Skip to main content

Eddie Izzard's next film



'Ex' Marks the Spot for Faris, Izzard

LOS ANGELES (Zap2it.com)- Eddie Izzard and Anna Faris are joining Regency Enterprises' comedy "Super Ex."

The Ivan Reitman-directed project stars Uma Thurman and Owen Wilson.

Wilson stars as a normal guy who breaks up with his girlfriend (Thurman) after he discovers that she's really a superhero, or perhaps after she becomes too controlling and neurotic. She decides to use her powers for evil and not for good, at least so far as it involves getting revenge on him.

According to The Hollywood Reporter, Faris ("Scary Movie") will play a love interest for Wilson's character, while Izzard will play the film's main villain, a baddie named Professor Bedlam. Don Payne ("The Simpsons") is writing the script.

In addition to her lead roles in the "Scary Movie" films, Faris' credits include a supporting part in the indie hit "Lost in Translation" and an guest starring arc in the final season of NBC's "Friends."

Izzard won two Emmys for his 1999 television special "Eddie Izzard: Dress to Kill." He's been seen on the big screen in films like "The Cat's Meow," "Ocean's Twelve" and the upcoming "Romance & Cigarettes."

Popular posts from this blog

Bi History Moments: Anything That Moves, Spring 1994 (bisexual manifesto and cover)

Anything That Moves was a literary, journalistic, and topical magazine published in the United States from 1990 to 2002.[1] It was created as an expansion of the San FranciscoBay Area Bisexual Network (BABN) newsletter by BABN member, Karla Rossi, in collaboration with bisexual and bi-friendly editors, writers, and artists to become a full 64-page magazine with an international subscriber base. The complete title of the magazine, Anything That Moves: Beyond the Myths of Bisexuality, was purposely chosen for its controversial nature, while its tag line indicated a clear intent to challenge stereotypes of bisexual identities and behaviors. The magazine took its name from the stereotype depicting bisexuals as willing to have sex with "anything that moves".[2] The magazine's mission was to confront and redefine concepts of sexuality and gender, to defy stereotypes and broad definitions of bisexuals and to combat biphobia. - Wikipedia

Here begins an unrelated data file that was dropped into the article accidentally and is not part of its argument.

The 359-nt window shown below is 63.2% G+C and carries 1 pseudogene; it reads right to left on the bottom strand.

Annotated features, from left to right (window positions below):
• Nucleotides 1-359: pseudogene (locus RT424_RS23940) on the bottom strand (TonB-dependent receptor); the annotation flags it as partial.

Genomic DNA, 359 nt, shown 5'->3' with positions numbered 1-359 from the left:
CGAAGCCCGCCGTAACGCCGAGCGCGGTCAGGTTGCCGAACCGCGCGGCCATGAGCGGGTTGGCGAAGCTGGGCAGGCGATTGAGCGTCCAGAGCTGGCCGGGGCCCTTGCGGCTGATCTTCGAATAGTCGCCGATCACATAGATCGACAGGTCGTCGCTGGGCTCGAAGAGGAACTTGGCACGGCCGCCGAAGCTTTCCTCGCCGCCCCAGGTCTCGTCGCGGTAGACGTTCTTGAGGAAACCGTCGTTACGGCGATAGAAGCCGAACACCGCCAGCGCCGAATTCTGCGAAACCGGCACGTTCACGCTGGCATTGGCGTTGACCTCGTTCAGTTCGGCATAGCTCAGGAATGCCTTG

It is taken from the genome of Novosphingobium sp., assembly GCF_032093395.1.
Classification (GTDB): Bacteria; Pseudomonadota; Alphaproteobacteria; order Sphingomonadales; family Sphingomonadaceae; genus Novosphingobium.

Anything That Moves and other bisexual med…

No Apologies for Queer White Tears - 2016 BlaQOUT Keynote

No Apologies for Queer White Tears By Faith Cheltenham Delivered as a keynote address to the 2016 BlaQOUT Conference at UC Riverside on April 9th, 2016.
Black girl drinking White People Tears Gif White tears is a term that has a startling effect on white folks. Developed over time to describe the phenomenon of white people being upset at the very act of discussing race, it’s evolved into a funny yet, extremely effective way to describe white people’s discomfort in discussing the very racism they perpetuate.
One of the earliest articles available online about white tears written by a person of color is the 2007 College Student Affairs Journal article “When White Women Cry: How White Women’s Tears Oppress Women of Color” by Mamta Motwani Accapadi. In the article, Accapadi describes a case study of a white woman bursting into tears when being pressed by a woman of color about diversity resources at the college that employs them both. Instead of working on the issues affecting students, the c…

Kim Wall: Woman Journalist and Hero, A Reading List